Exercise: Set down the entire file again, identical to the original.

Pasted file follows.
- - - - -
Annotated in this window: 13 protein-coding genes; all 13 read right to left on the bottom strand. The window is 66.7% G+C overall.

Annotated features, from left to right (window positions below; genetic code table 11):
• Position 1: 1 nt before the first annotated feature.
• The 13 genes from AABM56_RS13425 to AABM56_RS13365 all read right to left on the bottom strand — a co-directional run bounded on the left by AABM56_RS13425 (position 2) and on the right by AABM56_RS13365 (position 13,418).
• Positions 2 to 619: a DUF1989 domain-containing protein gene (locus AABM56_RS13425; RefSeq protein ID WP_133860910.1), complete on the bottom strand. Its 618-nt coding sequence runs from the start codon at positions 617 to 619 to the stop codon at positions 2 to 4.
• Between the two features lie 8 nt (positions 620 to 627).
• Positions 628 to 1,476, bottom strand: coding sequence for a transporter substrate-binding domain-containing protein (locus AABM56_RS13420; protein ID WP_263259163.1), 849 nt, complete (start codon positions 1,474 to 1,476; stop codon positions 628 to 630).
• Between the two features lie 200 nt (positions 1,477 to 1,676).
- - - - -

Annotated in this window: 13 protein-coding genes; all 13 read right to left on the bottom strand. The window is 66.7% G+C overall.

Annotated features, from left to right (window positions below; genetic code table 11):
• Position 1: 1 nt before the first annotated feature.
• The 13 genes from AABM56_RS13425 to AABM56_RS13365 all read right to left on the bottom strand — a co-directional run bounded on the left by AABM56_RS13425 (position 2) and on the right by AABM56_RS13365 (position 13,418).
• Positions 2 to 619: a DUF1989 domain-containing protein gene (locus AABM56_RS13425; RefSeq protein ID WP_133860910.1), complete on the bottom strand. Its 618-nt coding sequence runs from the start codon at positions 617 to 619 to the stop codon at positions 2 to 4.
• Between the two features lie 8 nt (positions 620 to 627).
• Positions 628 to 1,476, bottom strand: coding sequence for a transporter substrate-binding domain-containing protein (locus AABM56_RS13420; protein ID WP_263259163.1), 849 nt, complete (start codon positions 1,474 to 1,476; stop codon positions 628 to 630).
• Between the two features lie 200 nt (positions 1,477 to 1,676).